What makes a Cd player a Great cd player

Can someone please explain to me what a great cdp do that a good cdp wont do? Is the purpose to make what has actually been recorded sound better, or to merly expose what has been recorded?
I appreciate all the responses, I really do. and from what I've gathered, it is possible to find a very pleasing sounding cd player. I wont even go as far as to put a price tag as to how much one would have to spend. I think its more of a trial and error and a little bit of luck, to find the perfect synergy that mates well with your speakers and amp. I also think there are so many other factors that can come into to play such as the acoustics of your room, some such as myself my never find what I may consider that perfect sound because of the vaulted ceilings in my home, the very open area in which my system is placed, the wood flooring just to name a few of the drawbacks. Also just to clear up the misconception of vinyl sounding better than cd, I dont think its a case where vinyl sound better, its just more natural sounding and less fatiguing, than some cd players, maybe not all, just the ones thats within my budget, that I've had experience with. Maybe oneday, I'll buy another house, with a dedicated listening room, and fork out a couple grand on a great cdp, but until then, I'm pretty pleased with what I have and can afford for now. In other words my system still puts a smile on my face when I listen to certain cds....:)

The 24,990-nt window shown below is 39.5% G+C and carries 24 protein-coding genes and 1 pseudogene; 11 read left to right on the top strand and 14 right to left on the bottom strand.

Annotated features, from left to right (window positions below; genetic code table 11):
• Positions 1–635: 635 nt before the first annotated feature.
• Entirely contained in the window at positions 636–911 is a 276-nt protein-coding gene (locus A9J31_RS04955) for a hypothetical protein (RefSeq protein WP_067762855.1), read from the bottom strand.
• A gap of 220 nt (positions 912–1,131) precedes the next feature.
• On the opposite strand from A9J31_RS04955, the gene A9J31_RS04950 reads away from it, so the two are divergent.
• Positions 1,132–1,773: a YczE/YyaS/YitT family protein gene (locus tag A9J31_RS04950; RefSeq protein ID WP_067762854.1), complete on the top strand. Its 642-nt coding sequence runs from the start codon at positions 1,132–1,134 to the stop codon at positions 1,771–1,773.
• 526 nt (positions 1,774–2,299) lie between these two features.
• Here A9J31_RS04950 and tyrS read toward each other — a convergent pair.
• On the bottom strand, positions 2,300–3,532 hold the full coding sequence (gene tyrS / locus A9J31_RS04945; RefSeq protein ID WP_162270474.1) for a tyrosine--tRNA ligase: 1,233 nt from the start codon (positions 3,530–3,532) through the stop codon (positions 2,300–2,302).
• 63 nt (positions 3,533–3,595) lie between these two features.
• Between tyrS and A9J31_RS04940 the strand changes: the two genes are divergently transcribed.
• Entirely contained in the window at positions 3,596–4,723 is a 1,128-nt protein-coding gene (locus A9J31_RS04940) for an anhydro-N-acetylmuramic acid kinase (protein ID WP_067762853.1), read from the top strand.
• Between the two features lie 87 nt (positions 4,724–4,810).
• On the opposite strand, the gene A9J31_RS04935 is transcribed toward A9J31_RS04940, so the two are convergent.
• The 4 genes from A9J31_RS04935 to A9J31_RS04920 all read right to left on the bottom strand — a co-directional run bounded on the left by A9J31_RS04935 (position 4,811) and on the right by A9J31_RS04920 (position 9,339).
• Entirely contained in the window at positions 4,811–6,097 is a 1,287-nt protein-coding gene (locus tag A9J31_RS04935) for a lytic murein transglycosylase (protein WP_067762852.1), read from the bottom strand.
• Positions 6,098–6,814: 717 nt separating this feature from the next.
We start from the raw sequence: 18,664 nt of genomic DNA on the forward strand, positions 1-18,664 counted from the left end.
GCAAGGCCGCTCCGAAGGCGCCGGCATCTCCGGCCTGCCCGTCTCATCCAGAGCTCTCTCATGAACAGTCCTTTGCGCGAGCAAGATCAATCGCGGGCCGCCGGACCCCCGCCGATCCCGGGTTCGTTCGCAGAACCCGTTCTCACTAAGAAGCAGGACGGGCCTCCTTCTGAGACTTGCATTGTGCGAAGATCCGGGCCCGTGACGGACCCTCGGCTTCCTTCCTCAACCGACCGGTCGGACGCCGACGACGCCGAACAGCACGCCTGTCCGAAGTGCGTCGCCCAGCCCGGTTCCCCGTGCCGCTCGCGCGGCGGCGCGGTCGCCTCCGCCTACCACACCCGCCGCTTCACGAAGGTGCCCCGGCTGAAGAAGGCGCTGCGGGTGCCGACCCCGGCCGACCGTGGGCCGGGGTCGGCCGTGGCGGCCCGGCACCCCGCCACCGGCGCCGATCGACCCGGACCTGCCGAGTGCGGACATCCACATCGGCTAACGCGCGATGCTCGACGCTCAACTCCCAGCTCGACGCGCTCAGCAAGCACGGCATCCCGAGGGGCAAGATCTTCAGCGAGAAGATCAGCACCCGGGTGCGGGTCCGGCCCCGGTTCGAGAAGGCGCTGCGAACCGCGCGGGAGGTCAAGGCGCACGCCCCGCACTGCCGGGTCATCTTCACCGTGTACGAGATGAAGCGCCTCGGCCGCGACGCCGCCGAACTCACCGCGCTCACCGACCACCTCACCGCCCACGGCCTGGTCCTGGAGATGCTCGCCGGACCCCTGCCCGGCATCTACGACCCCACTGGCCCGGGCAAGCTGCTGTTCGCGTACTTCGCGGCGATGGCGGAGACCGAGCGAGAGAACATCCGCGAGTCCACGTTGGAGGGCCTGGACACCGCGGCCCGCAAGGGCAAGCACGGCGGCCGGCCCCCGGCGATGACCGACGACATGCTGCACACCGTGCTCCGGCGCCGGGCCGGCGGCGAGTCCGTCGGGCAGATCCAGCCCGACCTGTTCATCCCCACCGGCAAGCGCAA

If I was to spend 2 to 3k on a cd player, will it even come close to the sound of Vinyl, or will I get the realism that I get from vinyl.

I would echo Jmcgrogan2's succinct answer to your question: No.

That's not to say it won't sound good, but it won't sound like vinyl. If that is the primary goal for your investment then I'd agree with Tvad - spend your money elsewhere.

If you do a search on your question you will find it is a very common query/debate. Much like tubes vs solid state, you'll find plenty of arguments on both sides.
1. you can try to audition brands that are famous for making turntable, these brands tune their cdp based on vinyl sound, u could look around linn, roksan, rega etc. u could get them used under a grand.
2. think about what it is about vinyl sound you like, you want natural, cdp can do natural, you want laid back, warm, dynamic, etc i think cdp thesedays can do pretty good job on those things, but you can't expect microwave food to taste the same as can food, both are processed but done differently.
My take on this is, the sound is dependable on the type of disc, some certainly sound better with vinyl(recorded back in the early days before digital was introduced), now with sacd/cd format, when matched carefully, u can have a top notch system with cdp, like others suggested, it might be harder to get the sound u want upgrading/changing cdp with that budget, than the rest of your system.